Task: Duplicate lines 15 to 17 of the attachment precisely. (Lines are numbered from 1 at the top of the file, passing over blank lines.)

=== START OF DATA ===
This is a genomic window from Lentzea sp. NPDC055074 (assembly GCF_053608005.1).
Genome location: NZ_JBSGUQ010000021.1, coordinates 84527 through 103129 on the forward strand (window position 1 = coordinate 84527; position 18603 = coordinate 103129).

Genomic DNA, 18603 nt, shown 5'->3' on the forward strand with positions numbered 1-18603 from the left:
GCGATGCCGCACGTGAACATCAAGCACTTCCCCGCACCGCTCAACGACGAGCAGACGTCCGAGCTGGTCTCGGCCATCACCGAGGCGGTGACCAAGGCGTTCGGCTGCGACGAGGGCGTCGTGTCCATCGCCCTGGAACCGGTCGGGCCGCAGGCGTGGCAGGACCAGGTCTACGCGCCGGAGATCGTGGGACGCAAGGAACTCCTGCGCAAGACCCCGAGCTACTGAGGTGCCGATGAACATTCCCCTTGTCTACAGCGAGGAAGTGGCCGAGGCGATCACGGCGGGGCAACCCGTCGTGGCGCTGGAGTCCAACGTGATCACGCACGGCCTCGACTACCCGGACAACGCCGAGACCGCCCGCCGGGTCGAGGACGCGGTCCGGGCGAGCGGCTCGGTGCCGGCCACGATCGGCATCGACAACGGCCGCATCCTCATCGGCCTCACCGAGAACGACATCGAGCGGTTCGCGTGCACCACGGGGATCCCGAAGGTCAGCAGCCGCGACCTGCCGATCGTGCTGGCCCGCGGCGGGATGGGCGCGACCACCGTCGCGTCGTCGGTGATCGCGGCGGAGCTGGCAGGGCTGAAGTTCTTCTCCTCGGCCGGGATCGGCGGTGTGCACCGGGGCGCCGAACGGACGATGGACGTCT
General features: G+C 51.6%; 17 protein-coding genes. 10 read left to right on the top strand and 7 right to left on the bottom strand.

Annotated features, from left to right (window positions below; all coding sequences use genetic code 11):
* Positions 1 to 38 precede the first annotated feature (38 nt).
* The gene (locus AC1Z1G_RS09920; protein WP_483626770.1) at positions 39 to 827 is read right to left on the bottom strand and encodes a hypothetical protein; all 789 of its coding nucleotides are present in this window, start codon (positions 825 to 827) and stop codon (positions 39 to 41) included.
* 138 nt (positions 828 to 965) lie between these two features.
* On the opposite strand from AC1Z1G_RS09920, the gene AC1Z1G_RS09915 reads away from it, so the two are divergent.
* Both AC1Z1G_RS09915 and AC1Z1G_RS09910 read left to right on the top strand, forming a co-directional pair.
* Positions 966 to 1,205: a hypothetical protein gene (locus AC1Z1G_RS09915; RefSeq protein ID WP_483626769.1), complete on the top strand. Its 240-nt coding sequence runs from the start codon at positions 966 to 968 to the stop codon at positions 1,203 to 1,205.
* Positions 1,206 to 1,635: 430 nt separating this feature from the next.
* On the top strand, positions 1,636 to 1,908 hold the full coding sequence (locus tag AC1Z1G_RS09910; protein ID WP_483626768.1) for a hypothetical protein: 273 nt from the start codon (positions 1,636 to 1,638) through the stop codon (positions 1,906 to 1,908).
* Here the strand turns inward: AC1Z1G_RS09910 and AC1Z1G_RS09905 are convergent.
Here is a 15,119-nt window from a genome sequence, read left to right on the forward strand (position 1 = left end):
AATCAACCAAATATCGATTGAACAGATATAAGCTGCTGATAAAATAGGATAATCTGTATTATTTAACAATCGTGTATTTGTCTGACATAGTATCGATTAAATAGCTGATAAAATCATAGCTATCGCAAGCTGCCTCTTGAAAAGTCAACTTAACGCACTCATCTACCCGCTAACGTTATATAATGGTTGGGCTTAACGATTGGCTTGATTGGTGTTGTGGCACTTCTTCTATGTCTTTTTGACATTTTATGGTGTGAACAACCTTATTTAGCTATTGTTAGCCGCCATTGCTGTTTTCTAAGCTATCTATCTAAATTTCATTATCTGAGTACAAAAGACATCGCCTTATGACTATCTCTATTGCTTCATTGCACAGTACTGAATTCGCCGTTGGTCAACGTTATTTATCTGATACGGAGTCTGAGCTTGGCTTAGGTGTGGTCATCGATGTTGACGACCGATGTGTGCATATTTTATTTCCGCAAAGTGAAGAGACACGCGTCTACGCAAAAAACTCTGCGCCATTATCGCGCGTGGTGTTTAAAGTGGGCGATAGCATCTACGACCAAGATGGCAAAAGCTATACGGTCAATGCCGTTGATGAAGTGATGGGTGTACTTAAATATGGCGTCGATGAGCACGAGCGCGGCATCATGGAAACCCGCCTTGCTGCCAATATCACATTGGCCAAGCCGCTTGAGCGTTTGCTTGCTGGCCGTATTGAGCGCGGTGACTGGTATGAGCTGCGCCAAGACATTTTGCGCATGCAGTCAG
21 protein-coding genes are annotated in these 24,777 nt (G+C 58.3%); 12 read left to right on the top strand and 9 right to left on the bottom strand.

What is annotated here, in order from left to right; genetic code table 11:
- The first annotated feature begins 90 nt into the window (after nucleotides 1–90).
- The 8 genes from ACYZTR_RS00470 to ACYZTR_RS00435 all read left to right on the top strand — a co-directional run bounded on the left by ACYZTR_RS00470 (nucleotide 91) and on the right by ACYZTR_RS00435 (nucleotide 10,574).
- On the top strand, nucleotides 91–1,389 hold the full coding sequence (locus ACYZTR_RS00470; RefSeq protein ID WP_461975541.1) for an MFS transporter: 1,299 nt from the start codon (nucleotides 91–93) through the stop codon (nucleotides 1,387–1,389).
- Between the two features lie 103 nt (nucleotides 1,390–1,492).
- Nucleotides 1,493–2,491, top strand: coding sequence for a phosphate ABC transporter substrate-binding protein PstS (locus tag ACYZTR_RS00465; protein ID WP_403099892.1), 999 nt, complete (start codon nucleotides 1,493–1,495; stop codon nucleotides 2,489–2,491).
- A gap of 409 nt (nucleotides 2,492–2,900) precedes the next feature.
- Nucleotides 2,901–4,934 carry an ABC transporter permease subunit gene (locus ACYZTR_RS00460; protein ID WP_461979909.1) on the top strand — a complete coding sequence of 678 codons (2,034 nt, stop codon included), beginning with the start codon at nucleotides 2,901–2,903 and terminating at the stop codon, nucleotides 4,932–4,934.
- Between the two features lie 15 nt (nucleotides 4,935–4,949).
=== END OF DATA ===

* Here the strand turns inward: AC1Z1G_RS09910 and AC1Z1G_RS09905 are convergent.
Here is a 15,119-nt window from a genome sequence, read left to right on the forward strand (position 1 = left end):
AATCAACCAAATATCGATTGAACAGATATAAGCTGCTGATAAAATAGGATAATCTGTATTATTTAACAATCGTGTATTTGTCTGACATAGTATCGATTAAATAGCTGATAAAATCATAGCTATCGCAAGCTGCCTCTTGAAAAGTCAACTTAACGCACTCATCTACCCGCTAACGTTATATAATGGTTGGGCTTAACGATTGGCTTGATTGGTGTTGTGGCACTTCTTCTATGTCTTTTTGACATTTTATGGTGTGAACAACCTTATTTAGCTATTGTTAGCCGCCATTGCTGTTTTCTAAGCTATCTATCTAAATTTCATTATCTGAGTACAAAAGACATCGCCTTATGACTATCTCTATTGCTTCATTGCACAGTACTGAATTCGCCGTTGGTCAACGTTATTTATCTGATACGGAGTCTGAGCTTGGCTTAGGTGTGGTCATCGATGTTGACGACCGATGTGTGCATATTTTATTTCCGCAAAGTGAAGAGACACGCGTCTACGCAAAAAACTCTGCGCCATTATCGCGCGTGGTGTTTAAAGTGGGCGATAGCATCTACGACCAAGATGGCAAAAGCTATACGGTCAATGCCGTTGATGAAGTGATGGGTGTACTTAAATATGGCGTCGATGAGCACGAGCGCGGCATCATGGAAACCCGCCTTGCTGCCAATATCACATTGGCCAAGCCGCTTGAGCGTTTGCTTGCTGGCCGTATTGAGCGCGGTGACTGGTATGAGCTGCGCCAAGACATTTTGCGCATGCAGTCAG